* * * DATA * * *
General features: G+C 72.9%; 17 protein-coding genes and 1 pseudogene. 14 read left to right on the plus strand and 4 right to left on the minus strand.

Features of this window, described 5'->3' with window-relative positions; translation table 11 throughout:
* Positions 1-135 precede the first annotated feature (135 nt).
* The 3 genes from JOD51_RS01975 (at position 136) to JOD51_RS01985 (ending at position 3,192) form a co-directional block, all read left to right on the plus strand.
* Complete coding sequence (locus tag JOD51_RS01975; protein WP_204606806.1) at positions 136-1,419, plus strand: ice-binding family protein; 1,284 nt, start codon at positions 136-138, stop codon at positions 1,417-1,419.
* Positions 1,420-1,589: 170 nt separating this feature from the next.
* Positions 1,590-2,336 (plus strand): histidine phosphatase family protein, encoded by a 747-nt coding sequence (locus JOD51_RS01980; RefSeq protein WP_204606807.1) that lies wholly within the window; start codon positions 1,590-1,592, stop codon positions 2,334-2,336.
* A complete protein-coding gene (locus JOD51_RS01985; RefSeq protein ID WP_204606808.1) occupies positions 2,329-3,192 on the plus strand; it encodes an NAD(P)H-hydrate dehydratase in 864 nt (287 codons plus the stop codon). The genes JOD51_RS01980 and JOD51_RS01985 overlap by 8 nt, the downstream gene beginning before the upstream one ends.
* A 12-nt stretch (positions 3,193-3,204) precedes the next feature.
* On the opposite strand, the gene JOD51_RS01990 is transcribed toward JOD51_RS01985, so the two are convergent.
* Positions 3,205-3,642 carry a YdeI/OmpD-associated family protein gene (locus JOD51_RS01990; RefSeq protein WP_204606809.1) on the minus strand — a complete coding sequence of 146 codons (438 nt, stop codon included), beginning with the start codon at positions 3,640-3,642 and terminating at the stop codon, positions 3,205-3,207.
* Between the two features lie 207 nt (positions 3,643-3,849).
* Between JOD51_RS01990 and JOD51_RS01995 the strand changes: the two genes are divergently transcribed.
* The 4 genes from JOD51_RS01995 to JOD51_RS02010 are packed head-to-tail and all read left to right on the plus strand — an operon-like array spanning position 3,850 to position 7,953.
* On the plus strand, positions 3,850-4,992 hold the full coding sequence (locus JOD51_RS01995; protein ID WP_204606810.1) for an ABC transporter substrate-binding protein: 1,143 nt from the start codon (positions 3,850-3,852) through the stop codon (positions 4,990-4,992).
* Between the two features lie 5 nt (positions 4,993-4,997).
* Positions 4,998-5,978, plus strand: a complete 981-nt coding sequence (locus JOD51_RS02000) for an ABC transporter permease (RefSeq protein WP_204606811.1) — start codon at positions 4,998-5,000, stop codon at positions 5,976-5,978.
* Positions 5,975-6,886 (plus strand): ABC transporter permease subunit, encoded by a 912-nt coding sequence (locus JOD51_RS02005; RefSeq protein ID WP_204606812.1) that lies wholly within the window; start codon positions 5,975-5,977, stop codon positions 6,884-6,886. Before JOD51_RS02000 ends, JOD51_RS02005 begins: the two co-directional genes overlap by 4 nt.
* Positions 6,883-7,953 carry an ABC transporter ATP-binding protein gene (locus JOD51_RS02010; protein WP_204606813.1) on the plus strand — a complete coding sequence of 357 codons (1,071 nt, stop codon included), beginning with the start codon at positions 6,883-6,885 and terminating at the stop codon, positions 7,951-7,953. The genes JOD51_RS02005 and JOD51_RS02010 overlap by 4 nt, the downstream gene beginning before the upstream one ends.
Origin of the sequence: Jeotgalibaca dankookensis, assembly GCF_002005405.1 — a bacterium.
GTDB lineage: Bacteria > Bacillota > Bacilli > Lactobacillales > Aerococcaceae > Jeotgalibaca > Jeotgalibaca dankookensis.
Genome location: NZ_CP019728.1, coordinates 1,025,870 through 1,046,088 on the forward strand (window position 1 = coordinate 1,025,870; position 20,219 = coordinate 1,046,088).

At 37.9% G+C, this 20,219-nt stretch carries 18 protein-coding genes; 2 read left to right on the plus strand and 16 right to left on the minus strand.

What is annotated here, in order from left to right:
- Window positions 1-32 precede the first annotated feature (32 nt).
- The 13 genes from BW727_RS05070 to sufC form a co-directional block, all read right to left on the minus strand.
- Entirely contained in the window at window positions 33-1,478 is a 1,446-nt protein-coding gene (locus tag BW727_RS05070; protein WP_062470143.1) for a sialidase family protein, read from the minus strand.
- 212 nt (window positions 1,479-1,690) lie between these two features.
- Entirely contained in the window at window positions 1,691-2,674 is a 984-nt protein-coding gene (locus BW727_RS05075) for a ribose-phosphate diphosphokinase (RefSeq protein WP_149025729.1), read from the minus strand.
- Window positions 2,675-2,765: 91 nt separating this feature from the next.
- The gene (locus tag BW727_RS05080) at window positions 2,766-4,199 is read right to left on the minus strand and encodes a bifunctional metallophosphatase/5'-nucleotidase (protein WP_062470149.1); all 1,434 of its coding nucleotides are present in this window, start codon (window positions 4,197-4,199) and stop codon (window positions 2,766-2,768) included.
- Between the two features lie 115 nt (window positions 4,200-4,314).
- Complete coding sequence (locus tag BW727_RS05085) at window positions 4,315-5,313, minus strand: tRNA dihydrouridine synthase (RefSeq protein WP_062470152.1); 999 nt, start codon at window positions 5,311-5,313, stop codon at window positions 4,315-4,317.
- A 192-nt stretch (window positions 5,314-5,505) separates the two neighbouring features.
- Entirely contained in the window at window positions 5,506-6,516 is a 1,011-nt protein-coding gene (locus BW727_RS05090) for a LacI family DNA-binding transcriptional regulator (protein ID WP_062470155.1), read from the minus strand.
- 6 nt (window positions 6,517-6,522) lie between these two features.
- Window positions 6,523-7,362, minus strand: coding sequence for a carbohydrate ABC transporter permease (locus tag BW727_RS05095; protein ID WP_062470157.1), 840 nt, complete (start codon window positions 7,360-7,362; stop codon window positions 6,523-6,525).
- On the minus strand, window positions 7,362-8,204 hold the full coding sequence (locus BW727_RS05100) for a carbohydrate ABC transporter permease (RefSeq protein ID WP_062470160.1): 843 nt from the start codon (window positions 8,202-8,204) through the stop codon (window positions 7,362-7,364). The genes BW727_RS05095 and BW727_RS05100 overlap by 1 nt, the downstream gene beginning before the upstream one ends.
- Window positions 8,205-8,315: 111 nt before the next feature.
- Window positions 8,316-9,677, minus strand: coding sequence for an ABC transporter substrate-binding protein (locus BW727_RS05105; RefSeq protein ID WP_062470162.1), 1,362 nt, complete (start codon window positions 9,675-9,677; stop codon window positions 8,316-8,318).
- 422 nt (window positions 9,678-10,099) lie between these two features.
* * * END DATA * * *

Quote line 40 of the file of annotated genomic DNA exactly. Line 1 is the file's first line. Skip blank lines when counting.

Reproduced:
- Window positions 8,316-9,677, minus strand: coding sequence for an ABC transporter substrate-binding protein (locus BW727_RS05105; RefSeq protein ID WP_062470162.1), 1,362 nt, complete (start codon window positions 9,675-9,677; stop codon window positions 8,316-8,318).